This material must not be used for commercial purposes, or in any hospital or medical facility. Failure to comply may result in legal action.
WHAT YOU SHOULD KNOW:
Myelodysplastic syndromes (MDS) are a group of conditions that prevent stem cells in your bone marrow from working properly. Stem cells make red blood cells (RBCs), white blood cells (WBCs), and platelets. MDS cause stem cells to grow and increase in number without control or order. The RBCs, WBCs, and platelets produced are faulty and too few in number. This increases your risk for anemia (low levels of RBC), bleeding, infections, and leukemia. MDS usually affect elderly people.
AFTER YOU LEAVE:
- Medicines may help stop the growth of or kill faulty stem cells. They may also help prevent normal stem cells from becoming defective. Other medicine will increase the number of RBCs, WBCs, or platelets. You may also need medicine to stop your immune system from attacking your stem cells, RBCs, WBCs, or platelets. You may also need medicine to increase the number of RBCs, WBCs, or platelets, or to prevent or treat an infection.
- Take your medicine as directed. Contact your primary healthcare provider (PHP) if you think your medicine is not helping or you have side effects. Tell him if you are allergic to any medicine. Keep a list of the medicines, vitamins, and herbs you take. Include the amounts, and when and why you take them. Bring the list or the pill bottles to follow-up visits. Carry your medicine list with you in case of an emergency.
Follow up with your PHP as directed:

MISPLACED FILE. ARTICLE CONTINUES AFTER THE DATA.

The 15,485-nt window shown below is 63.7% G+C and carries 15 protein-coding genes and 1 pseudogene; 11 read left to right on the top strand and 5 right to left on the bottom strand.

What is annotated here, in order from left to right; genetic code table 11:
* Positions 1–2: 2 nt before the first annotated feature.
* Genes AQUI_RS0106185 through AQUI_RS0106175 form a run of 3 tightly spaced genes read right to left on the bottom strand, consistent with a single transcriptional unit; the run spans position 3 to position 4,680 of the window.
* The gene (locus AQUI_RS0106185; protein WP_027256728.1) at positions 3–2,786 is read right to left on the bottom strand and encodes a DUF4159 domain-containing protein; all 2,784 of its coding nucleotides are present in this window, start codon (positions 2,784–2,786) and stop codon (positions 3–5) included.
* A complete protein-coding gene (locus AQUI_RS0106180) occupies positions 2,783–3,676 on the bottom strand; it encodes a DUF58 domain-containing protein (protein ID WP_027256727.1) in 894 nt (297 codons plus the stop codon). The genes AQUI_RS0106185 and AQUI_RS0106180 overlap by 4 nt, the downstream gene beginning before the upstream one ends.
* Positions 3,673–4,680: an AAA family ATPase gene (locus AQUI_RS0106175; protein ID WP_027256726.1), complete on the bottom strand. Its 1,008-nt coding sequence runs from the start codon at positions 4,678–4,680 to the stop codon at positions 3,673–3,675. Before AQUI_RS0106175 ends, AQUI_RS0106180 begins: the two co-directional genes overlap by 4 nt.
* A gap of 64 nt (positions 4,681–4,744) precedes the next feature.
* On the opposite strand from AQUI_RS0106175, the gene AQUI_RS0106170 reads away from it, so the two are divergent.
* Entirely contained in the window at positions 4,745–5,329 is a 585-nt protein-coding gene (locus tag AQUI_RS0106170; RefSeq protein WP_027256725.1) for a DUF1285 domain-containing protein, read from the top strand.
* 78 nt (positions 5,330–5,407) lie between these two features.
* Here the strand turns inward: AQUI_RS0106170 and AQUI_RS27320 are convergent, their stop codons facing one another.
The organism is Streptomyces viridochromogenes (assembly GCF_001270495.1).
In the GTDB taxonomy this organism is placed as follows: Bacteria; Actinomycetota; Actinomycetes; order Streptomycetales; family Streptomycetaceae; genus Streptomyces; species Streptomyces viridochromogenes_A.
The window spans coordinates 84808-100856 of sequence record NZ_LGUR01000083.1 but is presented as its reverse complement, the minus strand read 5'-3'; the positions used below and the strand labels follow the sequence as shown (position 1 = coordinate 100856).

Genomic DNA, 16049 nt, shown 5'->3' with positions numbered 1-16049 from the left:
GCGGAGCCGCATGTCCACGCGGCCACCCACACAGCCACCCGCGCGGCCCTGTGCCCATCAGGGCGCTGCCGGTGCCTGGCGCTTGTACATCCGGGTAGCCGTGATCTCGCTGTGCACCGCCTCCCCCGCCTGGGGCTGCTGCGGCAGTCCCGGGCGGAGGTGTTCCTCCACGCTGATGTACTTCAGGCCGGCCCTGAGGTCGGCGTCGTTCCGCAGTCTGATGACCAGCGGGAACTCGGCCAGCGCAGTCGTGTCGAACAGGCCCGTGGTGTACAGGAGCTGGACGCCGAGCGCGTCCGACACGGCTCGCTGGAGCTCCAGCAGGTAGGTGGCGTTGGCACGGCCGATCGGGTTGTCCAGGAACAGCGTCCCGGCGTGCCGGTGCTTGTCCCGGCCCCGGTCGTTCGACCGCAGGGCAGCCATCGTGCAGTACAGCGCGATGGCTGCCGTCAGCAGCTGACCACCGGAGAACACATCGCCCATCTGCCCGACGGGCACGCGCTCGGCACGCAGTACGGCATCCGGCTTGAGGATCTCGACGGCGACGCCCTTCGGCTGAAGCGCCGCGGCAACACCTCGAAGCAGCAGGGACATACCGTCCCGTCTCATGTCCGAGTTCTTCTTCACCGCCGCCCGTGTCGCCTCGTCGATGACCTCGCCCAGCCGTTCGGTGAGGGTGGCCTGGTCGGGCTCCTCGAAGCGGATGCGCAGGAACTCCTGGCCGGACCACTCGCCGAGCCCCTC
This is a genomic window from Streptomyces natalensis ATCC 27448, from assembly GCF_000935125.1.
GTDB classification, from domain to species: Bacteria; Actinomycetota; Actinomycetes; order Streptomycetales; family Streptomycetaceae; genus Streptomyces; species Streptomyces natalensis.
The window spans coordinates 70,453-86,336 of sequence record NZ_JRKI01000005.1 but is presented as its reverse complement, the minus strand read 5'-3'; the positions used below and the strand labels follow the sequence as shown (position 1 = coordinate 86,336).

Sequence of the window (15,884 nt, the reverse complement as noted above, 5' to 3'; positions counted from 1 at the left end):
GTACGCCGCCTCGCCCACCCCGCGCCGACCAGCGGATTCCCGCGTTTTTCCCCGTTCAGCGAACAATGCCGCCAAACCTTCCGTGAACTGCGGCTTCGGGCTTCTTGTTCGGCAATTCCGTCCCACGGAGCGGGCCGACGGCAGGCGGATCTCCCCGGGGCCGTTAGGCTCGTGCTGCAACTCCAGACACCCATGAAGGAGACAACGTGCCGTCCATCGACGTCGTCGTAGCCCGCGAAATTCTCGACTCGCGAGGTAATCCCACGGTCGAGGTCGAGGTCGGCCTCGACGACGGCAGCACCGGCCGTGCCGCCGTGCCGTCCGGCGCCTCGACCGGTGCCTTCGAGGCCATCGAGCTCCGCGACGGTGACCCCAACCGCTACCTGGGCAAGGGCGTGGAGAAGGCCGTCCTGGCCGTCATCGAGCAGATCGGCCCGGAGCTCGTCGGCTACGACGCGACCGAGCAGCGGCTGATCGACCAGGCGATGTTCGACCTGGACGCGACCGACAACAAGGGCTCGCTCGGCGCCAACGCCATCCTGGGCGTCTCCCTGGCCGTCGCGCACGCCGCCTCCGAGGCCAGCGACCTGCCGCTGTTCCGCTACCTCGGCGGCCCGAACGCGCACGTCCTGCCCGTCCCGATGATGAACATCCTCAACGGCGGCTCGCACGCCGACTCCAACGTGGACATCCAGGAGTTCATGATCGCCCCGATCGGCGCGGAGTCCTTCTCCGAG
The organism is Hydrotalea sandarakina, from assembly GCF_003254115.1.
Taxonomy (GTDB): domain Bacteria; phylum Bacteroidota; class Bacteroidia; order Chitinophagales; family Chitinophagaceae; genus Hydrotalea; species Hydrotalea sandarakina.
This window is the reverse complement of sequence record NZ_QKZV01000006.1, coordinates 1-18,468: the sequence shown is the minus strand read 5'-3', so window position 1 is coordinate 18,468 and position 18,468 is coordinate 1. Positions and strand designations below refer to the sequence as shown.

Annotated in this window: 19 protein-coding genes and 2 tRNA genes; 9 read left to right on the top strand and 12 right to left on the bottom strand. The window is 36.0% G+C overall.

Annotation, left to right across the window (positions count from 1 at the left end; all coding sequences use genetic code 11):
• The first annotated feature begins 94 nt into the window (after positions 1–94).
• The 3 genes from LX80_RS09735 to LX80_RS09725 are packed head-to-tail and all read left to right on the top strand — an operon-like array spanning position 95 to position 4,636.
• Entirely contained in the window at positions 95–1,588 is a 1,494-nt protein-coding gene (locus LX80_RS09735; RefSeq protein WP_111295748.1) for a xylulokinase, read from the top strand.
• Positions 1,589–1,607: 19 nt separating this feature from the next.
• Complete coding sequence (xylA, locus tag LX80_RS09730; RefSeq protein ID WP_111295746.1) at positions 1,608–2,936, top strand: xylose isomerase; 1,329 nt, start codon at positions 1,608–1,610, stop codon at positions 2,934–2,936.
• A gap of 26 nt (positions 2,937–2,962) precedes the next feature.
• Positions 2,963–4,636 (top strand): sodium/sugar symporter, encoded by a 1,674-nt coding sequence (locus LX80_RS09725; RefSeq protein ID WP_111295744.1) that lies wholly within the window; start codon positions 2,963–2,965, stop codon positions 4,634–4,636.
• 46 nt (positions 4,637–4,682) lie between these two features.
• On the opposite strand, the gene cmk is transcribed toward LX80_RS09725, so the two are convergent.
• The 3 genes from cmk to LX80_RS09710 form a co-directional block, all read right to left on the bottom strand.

Write down your questions so you remember to ask them during your visits.
- Wash your hands often. Use soap and water. Wash your hands after you use the bathroom, change a child's diapers, or sneeze. Wash your hands before you prepare or eat food.
- Stay away from others who have a cold or the flu. Also try to stay away from large groups of people. This will decrease your chance of getting sick. Treatment for MDS can decrease your ability to fight infection.
- Ask about vaccines. These may help prevent the flu or pneumonia.
Contact sports may increase your risk for bleeding or bruising. Ask your PHP which activities are safe for you.
Contact your PHP if:
- You have a fever.
- You are dizzy and feel like fainting.
- You have chills, a cough, or feel weak and achy.
- You cannot make it to your next appointment.
- You have questions or concerns about your condition or care.
Seek care immediately or call 911 if:
- You feel lightheaded, short of breath, and have chest pain.
- You cough up blood.
- Your arm or leg feels warm, tender, and painful. It may look swollen and red.
- You have blood in your bowel movement.
- You vomit blood.
- You have a wound that does not stop bleeding.
- You have severe abdominal pain.
© 2015 Truven Health Analytics Inc. Information is for End User's use only and may not be sold, redistributed or otherwise used for commercial purposes. All illustrations and images included in CareNotes® are the copyrighted property of A.D.A.M., Inc. or Truven Health Analytics.
The above information is an educational aid only. It is not intended as medical advice for individual conditions or treatments. Talk to your doctor, nurse or pharmacist before following any medical regimen to see if it is safe and effective for you.